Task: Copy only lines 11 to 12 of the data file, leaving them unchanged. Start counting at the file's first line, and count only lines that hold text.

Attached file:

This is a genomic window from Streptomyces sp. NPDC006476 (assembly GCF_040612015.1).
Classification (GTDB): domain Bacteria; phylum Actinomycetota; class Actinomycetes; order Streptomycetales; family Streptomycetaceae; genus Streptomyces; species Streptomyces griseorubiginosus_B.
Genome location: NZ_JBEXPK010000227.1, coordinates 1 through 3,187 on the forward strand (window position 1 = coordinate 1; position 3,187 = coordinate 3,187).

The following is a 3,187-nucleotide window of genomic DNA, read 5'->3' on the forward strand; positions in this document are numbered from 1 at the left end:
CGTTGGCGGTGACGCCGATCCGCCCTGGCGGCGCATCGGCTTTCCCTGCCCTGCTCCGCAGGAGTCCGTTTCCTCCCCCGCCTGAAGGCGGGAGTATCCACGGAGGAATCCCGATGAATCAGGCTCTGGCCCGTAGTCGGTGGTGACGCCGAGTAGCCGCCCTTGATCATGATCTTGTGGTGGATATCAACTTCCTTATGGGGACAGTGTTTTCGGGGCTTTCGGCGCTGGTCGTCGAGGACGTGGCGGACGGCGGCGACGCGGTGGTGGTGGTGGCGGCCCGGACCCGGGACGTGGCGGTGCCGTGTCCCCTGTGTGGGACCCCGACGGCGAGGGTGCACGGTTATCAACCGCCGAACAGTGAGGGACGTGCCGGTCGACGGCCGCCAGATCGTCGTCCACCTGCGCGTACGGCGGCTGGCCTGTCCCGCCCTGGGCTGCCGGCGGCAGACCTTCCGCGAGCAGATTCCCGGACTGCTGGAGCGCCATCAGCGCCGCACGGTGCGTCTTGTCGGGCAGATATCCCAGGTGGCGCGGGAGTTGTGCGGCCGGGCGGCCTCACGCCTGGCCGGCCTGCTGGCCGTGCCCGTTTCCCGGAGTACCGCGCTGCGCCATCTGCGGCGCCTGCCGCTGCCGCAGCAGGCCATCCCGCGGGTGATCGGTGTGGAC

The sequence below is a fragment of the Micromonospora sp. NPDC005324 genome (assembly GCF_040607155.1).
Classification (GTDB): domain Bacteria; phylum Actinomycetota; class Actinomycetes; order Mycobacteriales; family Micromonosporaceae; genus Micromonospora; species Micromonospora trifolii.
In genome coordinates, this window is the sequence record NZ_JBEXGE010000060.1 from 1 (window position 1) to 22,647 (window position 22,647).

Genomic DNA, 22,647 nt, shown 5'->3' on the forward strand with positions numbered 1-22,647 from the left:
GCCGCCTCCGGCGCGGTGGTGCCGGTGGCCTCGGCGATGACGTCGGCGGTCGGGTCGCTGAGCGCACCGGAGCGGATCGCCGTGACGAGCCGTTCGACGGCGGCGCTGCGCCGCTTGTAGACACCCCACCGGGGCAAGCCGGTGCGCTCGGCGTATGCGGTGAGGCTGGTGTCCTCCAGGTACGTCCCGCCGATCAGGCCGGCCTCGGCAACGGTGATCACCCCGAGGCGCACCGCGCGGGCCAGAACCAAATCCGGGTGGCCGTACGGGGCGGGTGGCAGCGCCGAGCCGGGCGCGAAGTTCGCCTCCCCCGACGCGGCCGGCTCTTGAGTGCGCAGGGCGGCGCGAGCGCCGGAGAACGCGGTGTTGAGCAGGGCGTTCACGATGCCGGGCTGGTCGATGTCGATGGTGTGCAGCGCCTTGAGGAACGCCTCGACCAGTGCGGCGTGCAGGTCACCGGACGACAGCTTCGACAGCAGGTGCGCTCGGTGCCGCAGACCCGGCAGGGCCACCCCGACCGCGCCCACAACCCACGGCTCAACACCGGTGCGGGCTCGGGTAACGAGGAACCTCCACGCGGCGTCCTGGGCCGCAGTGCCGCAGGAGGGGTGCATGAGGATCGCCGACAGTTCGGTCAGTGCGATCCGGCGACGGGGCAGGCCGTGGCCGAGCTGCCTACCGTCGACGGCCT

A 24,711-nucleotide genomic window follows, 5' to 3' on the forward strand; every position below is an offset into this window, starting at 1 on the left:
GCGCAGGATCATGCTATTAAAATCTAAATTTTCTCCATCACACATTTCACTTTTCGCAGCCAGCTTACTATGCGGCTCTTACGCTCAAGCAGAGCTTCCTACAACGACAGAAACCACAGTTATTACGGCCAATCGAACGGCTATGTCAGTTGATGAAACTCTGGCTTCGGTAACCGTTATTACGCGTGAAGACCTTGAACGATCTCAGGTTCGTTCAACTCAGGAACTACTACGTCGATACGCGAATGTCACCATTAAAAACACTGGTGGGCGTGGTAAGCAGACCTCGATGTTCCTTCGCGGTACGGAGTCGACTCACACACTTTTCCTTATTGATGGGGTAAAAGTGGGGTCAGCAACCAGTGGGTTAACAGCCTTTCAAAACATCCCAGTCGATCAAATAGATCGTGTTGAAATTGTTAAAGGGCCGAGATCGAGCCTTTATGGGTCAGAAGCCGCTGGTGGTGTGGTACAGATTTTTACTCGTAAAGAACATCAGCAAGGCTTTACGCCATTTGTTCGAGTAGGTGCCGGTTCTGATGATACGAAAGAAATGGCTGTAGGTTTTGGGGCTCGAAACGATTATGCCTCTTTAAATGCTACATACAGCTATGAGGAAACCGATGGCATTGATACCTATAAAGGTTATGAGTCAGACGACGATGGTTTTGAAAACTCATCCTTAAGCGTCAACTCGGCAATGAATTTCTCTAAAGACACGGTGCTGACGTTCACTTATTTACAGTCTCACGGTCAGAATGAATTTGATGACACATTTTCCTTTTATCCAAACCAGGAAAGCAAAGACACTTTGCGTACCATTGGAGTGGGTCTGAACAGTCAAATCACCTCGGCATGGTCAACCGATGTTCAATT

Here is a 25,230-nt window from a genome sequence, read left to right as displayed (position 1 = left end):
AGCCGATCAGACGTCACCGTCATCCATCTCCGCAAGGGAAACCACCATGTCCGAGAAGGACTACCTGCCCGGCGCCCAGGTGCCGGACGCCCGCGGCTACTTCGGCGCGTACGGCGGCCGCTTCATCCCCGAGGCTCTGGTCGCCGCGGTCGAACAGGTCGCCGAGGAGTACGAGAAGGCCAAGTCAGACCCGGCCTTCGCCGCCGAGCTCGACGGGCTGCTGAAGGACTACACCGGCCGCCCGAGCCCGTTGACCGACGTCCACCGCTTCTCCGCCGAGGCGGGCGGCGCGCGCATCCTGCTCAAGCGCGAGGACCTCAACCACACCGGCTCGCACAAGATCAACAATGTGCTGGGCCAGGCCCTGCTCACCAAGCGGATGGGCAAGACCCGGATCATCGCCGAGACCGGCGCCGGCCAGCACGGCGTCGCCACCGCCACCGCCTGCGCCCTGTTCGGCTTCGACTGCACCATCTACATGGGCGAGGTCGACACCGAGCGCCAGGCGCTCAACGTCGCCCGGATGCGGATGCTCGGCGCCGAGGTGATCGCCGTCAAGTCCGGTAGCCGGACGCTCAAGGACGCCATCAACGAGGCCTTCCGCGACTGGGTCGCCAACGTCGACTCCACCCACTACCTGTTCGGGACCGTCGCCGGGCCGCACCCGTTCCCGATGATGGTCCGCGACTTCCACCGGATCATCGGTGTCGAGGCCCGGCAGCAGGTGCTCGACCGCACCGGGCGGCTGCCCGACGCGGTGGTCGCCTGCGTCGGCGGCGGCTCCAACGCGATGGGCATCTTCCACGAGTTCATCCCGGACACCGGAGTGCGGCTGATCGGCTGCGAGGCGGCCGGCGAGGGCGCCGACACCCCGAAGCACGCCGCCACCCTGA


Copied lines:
A 24,711-nucleotide genomic window follows, 5' to 3' on the forward strand; every position below is an offset into this window, starting at 1 on the left:
GCGCAGGATCATGCTATTAAAATCTAAATTTTCTCCATCACACATTTCACTTTTCGCAGCCAGCTTACTATGCGGCTCTTACGCTCAAGCAGAGCTTCCTACAACGACAGAAACCACAGTTATTACGGCCAATCGAACGGCTATGTCAGTTGATGAAACTCTGGCTTCGGTAACCGTTATTACGCGTGAAGACCTTGAACGATCTCAGGTTCGTTCAACTCAGGAACTACTACGTCGATACGCGAATGTCACCATTAAAAACACTGGTGGGCGTGGTAAGCAGACCTCGATGTTCCTTCGCGGTACGGAGTCGACTCACACACTTTTCCTTATTGATGGGGTAAAAGTGGGGTCAGCAACCAGTGGGTTAACAGCCTTTCAAAACATCCCAGTCGATCAAATAGATCGTGTTGAAATTGTTAAAGGGCCGAGATCGAGCCTTTATGGGTCAGAAGCCGCTGGTGGTGTGGTACAGATTTTTACTCGTAAAGAACATCAGCAAGGCTTTACGCCATTTGTTCGAGTAGGTGCCGGTTCTGATGATACGAAAGAAATGGCTGTAGGTTTTGGGGCTCGAAACGATTATGCCTCTTTAAATGCTACATACAGCTATGAGGAAACCGATGGCATTGATACCTATAAAGGTTATGAGTCAGACGACGATGGTTTTGAAAACTCATCCTTAAGCGTCAACTCGGCAATGAATTTCTCTAAAGACACGGTGCTGACGTTCACTTATTTACAGTCTCACGGTCAGAATGAATTTGATGACACATTTTCCTTTTATCCAAACCAGGAAAGCAAAGACACTTTGCGTACCATTGGAGTGGGTCTGAACAGTCAAATCACCTCGGCATGGTCAACCGATGTTCAATT